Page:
It’s symptomatic that our British neighbours are selling up after 20 years. That we shall now have French neighbours on either side of us seems somewhat appropriate.
‘Symptomatic’ because, over the course of the last five years or so – really, since our fragile and corrupt financial world imploded and since sterling took a nose-dive against a ‘basket of currencies’ – the influx of ex-pats from the U.K. seems to have been stemmed and even reversed. Just about everywhere, estate agents have the renovated properties of Brits on their books.
In the case of our departing neighbours, it was clearly not a financial issue. If you can imagine the trailer for the film of the Oscar-nominated drama: He was a retired chartered accountant who did quite well, thank you, in the City. She was a well-heeled heiress from solid Middle England stock. For 20 years, they lived half the year in England and half the year in France. But then one day… they found themselves grandparents. France seemed like a long way away from family life and their large garden was increasingly becoming a burden. There was nothing else for it, but to put their beautiful house on the market…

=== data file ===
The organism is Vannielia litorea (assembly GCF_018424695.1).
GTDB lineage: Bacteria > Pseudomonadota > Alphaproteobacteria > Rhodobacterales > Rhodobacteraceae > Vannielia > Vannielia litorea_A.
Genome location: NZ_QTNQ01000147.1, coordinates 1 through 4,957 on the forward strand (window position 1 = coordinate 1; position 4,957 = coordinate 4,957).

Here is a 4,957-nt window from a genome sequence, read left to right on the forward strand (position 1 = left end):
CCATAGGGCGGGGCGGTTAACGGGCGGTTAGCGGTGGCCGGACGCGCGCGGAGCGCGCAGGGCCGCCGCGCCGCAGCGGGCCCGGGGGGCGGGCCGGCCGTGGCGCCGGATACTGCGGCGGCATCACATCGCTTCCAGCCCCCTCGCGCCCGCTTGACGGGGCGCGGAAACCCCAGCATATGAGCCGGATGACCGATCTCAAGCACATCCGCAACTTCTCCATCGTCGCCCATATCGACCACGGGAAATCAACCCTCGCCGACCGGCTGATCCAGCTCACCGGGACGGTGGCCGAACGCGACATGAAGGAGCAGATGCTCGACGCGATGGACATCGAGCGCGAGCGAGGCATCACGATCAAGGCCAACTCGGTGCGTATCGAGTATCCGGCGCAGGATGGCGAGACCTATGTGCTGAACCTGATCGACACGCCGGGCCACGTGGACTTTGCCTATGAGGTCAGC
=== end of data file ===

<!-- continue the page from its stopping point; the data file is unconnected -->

They’ve been here even longer than we have. Strangely, too, they made the same initial mistake – of buying in an apparent rural idyll where (it became increasingly clear) they shouldn’t really have settled. Like us, they moved further west and discovered a more cosmopolitan coin where they felt immediately at home. Nevertheless, they’ve somehow managed to avoid learning the language. Derek makes a valiant effort, but his phone message, for example, sounds like something that a man from the BBC Home Service might have recorded in wartime for our valiant French allies.